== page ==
Medicare open enrollment period runs through Dec.7
There are some key dates and deadlines related to Medicare enrollment.
Tuesday was one of them.
The open enrollment period for people already in the Medicare system started on Tuesday and runs through Dec. 7.
“Medicare annual open enrollment is the time of year that Medicare beneficiaries can compare their current plans, either Advantage plans or Part D (prescription) plans, to plans coming in 2020 and make a decision on whether to change to a better plan or stay with their current plan,” Apprise Coordinator Elaine Krill of Warren Forest Counties Area Agency on Aging/Experience Inc. said.
That kind of thing can be done online at www.medicare.gov.
Or, Krill can help.
“They come here and I show them a comparison between their plan and a plan for next year,” she said. “I explain to them the different ways they can use Medicare.”
She’s not selling anything. “It’s strictly informational,” she said.
Coverage and cost are generally the main considerations.
“If they need to change, I’ll enroll them,” Krill said. “It’s amazing how much money some people can save.”
Medicare is available to everyone over the age of 65 and to people who have been on disability for two full years, regardless of age.
People who will soon turn 65 or recently turned 65 should be thinking about Medicare.
There is a seven-month open enrollment window around the person’s 65th birthday. “Three months before the month of their 65th birthday and three months after,” Krill said.
There is another, special open enrollment period for people who work past the age of 65.
“When they decide to retire, they have a special enrollment period of 63 days to enroll,” she said.
Whether someone enrolls during the period around their 65th birthday or retirement, or changes their coverage during an open enrollment period, “Medicare will not look at their health history,” Krill said.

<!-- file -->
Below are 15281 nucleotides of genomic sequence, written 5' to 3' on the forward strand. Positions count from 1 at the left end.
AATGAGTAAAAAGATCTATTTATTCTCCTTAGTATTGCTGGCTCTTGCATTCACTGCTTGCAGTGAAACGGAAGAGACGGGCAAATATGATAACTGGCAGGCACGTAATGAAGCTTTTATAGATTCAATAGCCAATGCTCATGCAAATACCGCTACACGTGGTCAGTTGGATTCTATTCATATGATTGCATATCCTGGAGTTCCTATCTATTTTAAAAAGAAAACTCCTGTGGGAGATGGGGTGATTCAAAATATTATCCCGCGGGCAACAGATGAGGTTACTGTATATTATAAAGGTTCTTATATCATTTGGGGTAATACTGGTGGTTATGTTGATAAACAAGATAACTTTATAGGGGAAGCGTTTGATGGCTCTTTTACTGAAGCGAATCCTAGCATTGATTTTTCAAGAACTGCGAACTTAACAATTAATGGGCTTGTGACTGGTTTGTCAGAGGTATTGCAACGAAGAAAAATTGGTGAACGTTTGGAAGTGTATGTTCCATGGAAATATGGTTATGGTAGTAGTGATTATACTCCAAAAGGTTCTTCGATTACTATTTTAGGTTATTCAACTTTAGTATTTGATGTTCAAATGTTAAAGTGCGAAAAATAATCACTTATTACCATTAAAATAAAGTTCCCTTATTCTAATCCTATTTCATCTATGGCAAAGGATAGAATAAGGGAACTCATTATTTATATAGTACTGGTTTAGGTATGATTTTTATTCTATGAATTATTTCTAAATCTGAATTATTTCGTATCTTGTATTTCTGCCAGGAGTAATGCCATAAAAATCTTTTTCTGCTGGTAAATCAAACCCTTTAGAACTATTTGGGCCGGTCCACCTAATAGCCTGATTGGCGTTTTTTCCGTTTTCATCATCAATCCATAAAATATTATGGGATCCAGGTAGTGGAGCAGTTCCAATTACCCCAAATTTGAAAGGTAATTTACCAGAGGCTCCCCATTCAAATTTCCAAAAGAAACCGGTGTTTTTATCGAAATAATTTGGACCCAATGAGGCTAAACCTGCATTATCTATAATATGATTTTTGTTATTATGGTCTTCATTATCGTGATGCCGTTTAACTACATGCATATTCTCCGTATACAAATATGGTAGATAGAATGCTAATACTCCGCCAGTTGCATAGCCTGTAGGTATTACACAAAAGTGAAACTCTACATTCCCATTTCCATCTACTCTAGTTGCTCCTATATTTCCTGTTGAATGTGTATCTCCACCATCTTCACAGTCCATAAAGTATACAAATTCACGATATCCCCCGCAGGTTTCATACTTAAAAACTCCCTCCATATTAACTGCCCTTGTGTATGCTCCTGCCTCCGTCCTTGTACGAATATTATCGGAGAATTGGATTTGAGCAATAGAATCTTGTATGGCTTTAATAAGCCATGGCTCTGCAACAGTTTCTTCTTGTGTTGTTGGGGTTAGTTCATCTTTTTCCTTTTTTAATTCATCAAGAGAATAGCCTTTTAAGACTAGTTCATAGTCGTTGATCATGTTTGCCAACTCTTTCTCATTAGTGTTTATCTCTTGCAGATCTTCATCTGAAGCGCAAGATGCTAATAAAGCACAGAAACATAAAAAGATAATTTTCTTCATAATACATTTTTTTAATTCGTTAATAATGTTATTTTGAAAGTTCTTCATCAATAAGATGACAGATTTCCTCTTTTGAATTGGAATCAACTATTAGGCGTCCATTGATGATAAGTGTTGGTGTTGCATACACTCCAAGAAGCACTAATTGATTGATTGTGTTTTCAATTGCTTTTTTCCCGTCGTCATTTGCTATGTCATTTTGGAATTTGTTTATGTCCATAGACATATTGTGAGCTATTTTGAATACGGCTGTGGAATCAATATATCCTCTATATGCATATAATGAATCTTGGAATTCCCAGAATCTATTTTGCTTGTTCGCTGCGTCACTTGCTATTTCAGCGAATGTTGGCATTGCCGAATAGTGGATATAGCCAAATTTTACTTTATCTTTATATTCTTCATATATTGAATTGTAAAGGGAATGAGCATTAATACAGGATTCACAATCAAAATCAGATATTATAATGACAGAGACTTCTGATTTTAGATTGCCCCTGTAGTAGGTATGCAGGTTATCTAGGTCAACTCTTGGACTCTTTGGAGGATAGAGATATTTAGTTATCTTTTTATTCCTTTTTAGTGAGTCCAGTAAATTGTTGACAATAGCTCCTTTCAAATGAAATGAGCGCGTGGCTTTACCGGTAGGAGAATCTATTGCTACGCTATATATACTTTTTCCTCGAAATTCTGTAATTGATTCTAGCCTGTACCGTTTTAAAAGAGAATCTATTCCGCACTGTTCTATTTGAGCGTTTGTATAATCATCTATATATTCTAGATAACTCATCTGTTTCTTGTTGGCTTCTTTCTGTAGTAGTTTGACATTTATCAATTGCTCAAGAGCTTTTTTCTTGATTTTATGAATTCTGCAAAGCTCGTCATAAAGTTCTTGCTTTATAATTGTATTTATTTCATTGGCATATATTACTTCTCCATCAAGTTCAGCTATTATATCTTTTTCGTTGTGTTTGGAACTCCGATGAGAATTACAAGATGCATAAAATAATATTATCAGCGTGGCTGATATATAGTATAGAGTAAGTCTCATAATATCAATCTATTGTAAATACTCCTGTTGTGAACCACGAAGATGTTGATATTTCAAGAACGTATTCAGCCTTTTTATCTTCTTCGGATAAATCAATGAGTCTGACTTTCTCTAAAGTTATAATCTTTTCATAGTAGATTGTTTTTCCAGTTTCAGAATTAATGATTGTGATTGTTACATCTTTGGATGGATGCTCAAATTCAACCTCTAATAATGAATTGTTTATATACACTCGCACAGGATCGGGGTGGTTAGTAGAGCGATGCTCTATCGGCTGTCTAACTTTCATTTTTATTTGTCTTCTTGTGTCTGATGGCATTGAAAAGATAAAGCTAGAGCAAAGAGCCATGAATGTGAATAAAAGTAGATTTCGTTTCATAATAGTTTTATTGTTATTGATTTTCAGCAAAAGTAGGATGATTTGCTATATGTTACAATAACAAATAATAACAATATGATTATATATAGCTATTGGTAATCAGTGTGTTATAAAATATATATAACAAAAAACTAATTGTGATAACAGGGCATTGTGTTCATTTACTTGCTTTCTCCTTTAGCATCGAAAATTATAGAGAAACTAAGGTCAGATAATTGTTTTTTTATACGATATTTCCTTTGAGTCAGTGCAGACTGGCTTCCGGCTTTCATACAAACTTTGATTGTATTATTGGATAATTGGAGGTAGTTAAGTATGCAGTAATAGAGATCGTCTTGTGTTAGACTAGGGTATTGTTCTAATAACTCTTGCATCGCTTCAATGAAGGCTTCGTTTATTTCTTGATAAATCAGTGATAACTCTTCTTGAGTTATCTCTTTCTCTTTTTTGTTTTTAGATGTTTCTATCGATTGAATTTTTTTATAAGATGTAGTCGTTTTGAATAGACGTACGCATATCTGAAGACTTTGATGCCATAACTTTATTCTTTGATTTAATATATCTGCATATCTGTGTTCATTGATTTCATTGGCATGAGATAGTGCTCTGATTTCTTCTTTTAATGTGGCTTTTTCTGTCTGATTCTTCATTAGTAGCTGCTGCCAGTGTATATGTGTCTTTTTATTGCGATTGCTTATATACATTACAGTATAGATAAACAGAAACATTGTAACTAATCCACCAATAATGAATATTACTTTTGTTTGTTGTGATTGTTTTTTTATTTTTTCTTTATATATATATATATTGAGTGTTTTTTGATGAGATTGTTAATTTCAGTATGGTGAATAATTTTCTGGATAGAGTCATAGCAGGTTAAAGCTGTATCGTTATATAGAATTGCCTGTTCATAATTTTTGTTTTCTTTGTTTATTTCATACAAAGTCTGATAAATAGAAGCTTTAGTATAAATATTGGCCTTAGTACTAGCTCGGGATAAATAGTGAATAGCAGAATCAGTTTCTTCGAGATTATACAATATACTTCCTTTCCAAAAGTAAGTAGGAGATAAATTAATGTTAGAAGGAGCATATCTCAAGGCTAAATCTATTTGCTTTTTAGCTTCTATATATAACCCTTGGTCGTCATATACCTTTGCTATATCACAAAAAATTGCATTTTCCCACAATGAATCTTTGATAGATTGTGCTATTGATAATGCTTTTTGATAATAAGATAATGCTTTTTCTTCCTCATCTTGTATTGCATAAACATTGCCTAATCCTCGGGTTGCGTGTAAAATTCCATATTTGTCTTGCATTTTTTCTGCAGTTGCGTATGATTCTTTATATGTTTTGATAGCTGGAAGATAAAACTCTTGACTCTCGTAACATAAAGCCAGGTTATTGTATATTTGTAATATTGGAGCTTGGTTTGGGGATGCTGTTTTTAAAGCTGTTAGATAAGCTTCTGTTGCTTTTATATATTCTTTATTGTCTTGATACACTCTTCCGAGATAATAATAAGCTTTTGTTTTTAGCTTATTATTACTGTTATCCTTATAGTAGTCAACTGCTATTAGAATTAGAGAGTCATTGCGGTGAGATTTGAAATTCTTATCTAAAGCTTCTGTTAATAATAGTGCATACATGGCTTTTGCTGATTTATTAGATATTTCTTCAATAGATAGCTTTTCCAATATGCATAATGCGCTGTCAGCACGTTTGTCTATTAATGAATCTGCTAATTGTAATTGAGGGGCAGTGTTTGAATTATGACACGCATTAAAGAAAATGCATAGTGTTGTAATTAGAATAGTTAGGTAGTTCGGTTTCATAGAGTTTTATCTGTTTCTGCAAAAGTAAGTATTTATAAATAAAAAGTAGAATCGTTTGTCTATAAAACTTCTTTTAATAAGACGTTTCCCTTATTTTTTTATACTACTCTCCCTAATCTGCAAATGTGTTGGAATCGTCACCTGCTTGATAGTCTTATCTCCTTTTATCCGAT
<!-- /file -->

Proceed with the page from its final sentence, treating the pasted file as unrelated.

There are a number of different aspects of Medicare.
¯ Part A is for hospitalization coverage;
¯ Part B is doctors, outpatient services, and equipment;
¯ Part C is Advantage Plans — the things covered by Part A, B, and sometimes Part D are handled by private insurers;
¯ Part D is another side of Medicare that is provided by private insurers and covers prescription medications.
There are also supplemental plans, Krill said. Often, they cost more, but provide better coverage and do not have in-network restrictions.
While Krill can provide information about supplemental — Medigap — plans, generally, the individual will have to enroll online or visit an agent who offers those plans.
Krill said she expects to help about 500 people with their Medicare concerns and coverage this year.
Anyone who would like to go through the training and join her as a volunteer in helping people with Medicare is welcome.
She can meet with people interested in discussing their Medicare options at her AAA/Experience Inc. office, 905 Fourth Avenue, Warren.
She will also hold clinics at the Youngsville Public Library — from 10 a.m. to 4 p.m. Wednesdays, Oct. 23, Nov. 13, and Nov. 20; from 9 a.m. to 2 p.m. Tuesday, Oct. 29, and Friday, Nov. 15, at the Forest County Courthouse Annex in Tionesta; from 9 a.m. to 3 p.m. Wednesdays Oct. 30, and Nov. 6, at the Marienville Library, and in Sheffield at times and locations to be determined.
Appointments may be made with Krill at the AAA office or at the clinics by calling 723-3763 ext. 123.